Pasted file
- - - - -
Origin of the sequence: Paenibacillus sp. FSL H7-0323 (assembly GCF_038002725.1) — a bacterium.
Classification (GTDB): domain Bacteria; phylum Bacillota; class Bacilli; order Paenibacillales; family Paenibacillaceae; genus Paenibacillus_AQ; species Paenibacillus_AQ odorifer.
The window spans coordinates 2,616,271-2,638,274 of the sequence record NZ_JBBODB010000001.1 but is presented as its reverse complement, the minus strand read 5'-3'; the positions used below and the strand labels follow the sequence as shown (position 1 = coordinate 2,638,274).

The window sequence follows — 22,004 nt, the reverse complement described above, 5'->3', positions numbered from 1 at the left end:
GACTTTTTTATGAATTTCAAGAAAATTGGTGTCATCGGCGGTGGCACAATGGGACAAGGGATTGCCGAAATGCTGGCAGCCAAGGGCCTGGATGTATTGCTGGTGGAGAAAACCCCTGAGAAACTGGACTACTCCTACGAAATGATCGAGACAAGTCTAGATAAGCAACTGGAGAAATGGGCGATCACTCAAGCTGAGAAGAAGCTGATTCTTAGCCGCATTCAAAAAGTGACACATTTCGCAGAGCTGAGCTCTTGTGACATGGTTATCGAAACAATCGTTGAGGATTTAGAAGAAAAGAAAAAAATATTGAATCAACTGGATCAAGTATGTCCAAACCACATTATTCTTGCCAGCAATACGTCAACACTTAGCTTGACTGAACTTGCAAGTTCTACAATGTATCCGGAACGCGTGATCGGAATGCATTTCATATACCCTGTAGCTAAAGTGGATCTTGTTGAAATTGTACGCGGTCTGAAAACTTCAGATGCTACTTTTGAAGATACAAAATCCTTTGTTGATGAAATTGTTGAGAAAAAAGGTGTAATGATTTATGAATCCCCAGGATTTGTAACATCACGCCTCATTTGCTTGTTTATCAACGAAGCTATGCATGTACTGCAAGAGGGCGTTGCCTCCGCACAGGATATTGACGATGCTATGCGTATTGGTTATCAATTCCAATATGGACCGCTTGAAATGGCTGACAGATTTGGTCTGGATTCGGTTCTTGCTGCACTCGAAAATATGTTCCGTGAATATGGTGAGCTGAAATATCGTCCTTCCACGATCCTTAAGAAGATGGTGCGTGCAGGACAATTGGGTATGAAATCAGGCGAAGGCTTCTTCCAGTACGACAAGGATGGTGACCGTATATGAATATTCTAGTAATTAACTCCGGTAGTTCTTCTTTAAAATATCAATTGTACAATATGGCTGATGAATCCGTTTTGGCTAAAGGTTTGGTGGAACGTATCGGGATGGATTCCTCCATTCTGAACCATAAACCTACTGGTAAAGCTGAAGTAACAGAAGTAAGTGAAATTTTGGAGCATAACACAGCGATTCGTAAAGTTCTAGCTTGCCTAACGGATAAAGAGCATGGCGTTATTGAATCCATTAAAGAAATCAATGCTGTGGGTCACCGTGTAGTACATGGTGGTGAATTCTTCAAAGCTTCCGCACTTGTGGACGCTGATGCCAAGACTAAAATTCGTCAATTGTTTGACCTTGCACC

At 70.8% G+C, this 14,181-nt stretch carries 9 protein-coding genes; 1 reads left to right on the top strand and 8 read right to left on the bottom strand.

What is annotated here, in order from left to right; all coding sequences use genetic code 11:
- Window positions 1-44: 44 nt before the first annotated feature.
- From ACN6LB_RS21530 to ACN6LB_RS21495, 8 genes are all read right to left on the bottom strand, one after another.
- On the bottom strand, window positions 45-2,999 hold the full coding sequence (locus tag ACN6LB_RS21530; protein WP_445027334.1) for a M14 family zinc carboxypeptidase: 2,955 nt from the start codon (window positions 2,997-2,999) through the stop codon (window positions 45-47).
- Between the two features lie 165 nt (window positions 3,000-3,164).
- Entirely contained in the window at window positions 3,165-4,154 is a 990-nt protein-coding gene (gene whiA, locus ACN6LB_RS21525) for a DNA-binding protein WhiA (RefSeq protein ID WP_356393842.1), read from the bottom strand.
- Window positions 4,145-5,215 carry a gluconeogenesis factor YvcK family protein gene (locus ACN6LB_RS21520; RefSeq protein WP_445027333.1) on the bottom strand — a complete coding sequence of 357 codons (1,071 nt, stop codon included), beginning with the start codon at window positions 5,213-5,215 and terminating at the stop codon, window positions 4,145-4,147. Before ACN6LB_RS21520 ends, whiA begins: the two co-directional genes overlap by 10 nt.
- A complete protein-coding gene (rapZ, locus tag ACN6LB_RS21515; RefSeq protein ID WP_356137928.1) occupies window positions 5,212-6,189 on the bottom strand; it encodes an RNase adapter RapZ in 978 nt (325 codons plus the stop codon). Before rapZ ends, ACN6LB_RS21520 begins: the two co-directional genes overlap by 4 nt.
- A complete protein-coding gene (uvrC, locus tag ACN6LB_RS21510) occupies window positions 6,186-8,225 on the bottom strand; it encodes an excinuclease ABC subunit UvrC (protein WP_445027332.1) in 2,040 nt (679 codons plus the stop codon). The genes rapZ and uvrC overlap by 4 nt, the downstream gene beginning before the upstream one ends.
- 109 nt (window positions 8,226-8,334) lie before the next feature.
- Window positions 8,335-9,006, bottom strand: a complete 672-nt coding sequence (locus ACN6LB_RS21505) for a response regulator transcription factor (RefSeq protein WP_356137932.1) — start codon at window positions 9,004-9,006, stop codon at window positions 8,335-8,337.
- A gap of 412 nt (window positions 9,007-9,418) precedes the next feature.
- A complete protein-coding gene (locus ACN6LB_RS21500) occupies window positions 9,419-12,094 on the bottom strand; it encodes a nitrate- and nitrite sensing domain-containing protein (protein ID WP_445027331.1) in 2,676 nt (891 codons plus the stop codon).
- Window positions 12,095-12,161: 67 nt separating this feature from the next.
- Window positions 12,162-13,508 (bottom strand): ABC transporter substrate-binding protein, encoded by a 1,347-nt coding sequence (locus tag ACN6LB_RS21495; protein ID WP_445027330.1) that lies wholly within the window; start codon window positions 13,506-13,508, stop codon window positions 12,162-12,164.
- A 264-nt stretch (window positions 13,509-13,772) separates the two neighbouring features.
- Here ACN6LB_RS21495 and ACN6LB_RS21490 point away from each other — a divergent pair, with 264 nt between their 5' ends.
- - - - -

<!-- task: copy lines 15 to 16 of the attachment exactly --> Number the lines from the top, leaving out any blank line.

- A complete protein-coding gene (uvrC, locus tag ACN6LB_RS21510) occupies window positions 6,186-8,225 on the bottom strand; it encodes an excinuclease ABC subunit UvrC (protein WP_445027332.1) in 2,040 nt (679 codons plus the stop codon). The genes rapZ and uvrC overlap by 4 nt, the downstream gene beginning before the upstream one ends.
- 109 nt (window positions 8,226-8,334) lie before the next feature.